Fraud analytics relies on the use of big data analysis to detect and prevent online financial fraud. It can help financial organizations learn about ongoing fraud trends and build safeguards to protect themselves.
More and more people rely on online banking for the convenience it offers. The 2020 lockdown acted as a catalyst for online banking. With the ever-increasing number of users, online financial fraud numbers have also gone up. Out of all types of financial fraud, Account takeover fraud is the most prominent.
With fraud analytics, financial institutions can gain deeper insights into financial fraud, fraudulent behaviors, and how to protect against fraud.
Financial institutions today have to apply robust fraud management measures to ensure their and their customer’s security.
Challenge of Financial Fraud
Financial institutions are obligated to protect their customer’s sensitive information from fraudsters. Over time, keeping information secure has become more complex as customers can access their accounts from multiple channels. Customers can use mobile banking apps, online banking, or call the bank’s customer service to perform financial activities.
This opens up the bank to several risk points. A fraudster could log in using the mobile app with stolen credentials and the bank would have no way to distinguish between a legit user and a fraudster.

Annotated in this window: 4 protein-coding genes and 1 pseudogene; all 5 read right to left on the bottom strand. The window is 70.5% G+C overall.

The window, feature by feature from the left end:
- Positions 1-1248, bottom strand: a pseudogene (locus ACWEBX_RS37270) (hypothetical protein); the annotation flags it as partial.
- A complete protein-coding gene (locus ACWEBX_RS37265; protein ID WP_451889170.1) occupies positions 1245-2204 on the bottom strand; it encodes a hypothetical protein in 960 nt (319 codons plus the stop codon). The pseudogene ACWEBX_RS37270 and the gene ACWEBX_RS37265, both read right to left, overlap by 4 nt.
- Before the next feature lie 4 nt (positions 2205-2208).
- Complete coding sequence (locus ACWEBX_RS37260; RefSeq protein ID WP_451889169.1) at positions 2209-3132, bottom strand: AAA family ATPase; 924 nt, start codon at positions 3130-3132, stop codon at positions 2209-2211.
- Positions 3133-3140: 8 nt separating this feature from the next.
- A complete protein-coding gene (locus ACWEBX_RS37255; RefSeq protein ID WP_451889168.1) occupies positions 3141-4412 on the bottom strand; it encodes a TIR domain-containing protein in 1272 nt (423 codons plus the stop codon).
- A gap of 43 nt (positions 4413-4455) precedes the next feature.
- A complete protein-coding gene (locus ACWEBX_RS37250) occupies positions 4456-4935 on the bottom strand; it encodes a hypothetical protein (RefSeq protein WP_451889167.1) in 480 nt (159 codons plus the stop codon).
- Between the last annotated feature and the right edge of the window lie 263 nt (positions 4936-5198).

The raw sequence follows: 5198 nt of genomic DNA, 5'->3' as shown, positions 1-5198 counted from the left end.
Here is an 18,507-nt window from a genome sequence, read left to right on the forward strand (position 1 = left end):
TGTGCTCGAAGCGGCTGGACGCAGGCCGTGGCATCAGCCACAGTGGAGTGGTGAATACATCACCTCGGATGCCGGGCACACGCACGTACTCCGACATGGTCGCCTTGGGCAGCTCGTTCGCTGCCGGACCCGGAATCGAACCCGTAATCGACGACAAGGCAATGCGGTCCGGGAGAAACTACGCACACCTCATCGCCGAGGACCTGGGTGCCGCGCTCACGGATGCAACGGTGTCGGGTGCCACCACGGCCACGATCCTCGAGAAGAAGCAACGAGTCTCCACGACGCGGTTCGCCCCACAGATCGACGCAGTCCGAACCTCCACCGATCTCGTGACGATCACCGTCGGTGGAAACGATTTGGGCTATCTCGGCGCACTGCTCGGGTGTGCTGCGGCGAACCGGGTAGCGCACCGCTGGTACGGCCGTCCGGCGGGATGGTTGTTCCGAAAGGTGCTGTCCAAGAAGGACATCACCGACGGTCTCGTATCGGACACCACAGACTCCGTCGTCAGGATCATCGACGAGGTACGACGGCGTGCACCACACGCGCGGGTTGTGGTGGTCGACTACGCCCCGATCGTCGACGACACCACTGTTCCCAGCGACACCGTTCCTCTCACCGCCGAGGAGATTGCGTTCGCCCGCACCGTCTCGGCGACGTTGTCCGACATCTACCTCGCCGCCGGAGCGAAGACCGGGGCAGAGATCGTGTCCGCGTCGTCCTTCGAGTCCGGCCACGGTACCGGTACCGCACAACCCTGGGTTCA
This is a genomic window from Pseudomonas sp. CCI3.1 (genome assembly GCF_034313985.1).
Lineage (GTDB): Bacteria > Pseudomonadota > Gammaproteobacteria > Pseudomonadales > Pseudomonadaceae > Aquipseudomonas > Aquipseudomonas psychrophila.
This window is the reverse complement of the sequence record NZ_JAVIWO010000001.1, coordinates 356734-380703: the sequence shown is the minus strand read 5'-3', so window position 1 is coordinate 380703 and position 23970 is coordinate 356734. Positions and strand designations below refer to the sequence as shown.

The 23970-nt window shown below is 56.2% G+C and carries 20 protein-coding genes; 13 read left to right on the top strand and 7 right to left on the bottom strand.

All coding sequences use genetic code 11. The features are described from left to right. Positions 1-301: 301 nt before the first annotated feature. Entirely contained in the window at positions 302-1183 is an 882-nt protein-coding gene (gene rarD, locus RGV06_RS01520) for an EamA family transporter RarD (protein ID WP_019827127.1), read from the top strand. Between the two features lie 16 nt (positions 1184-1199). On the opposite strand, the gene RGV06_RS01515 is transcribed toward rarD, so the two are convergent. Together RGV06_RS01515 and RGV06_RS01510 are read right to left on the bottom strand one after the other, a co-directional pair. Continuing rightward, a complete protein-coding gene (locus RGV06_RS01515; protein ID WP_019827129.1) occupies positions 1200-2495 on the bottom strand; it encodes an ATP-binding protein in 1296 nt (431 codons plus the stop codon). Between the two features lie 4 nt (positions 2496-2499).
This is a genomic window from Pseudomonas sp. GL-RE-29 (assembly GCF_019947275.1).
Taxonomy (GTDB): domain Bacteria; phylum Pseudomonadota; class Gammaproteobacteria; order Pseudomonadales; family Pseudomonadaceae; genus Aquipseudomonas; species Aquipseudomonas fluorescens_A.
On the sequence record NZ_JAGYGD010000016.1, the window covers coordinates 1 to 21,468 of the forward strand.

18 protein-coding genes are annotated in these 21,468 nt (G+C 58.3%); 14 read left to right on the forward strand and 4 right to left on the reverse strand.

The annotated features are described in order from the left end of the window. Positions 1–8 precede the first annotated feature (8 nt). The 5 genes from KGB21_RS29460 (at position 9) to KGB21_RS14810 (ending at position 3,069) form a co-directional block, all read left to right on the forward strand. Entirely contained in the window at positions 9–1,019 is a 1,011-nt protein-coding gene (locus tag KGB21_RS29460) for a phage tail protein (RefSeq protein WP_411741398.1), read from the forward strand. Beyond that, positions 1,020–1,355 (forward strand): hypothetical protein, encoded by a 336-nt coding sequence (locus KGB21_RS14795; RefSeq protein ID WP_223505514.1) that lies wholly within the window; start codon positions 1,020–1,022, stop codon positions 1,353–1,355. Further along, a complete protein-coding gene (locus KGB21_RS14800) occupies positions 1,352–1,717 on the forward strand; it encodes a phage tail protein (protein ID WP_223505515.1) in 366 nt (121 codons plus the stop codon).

It is also becoming increasingly easy for fraudsters to steal credentials. To give you an idea, the dark web has over 15 billion credentials that you can buy for next to nothing.
The average price for banking credentials is as low as $15.43 for a single consumer. If a fraudster wants to buy credentials for an organization’s key system, the average price is $3,139.
Types of Online Financial Crime
- Account Takeover Fraud
ATO is one of the most prominent types of financial fraud. A fraudster uses stolen credentials to take over an existing online account. The fraudster then uses the account to commit financial fraud.
- Sim Swap
Sim Swapping is another type of account takeover fraud. In this type of fraud, the fraudster uses a victim’s personal information, to try and convince the mobile company to port the victim’s phone to another number.
When the mobile company ports the number, the fraudster conducts financial fraud and the victim is unaware until it’s too late.
- Phishing Attacks
Phishing attacks are aimed to target less technically proficient users. This type of fraud happens when a fraudster impersonates a legitimate company/service provider. Then the fraudster sends a text/email to the user asking them for their personal information.
Once a less suspecting victim shares their personal information, the fraud begins.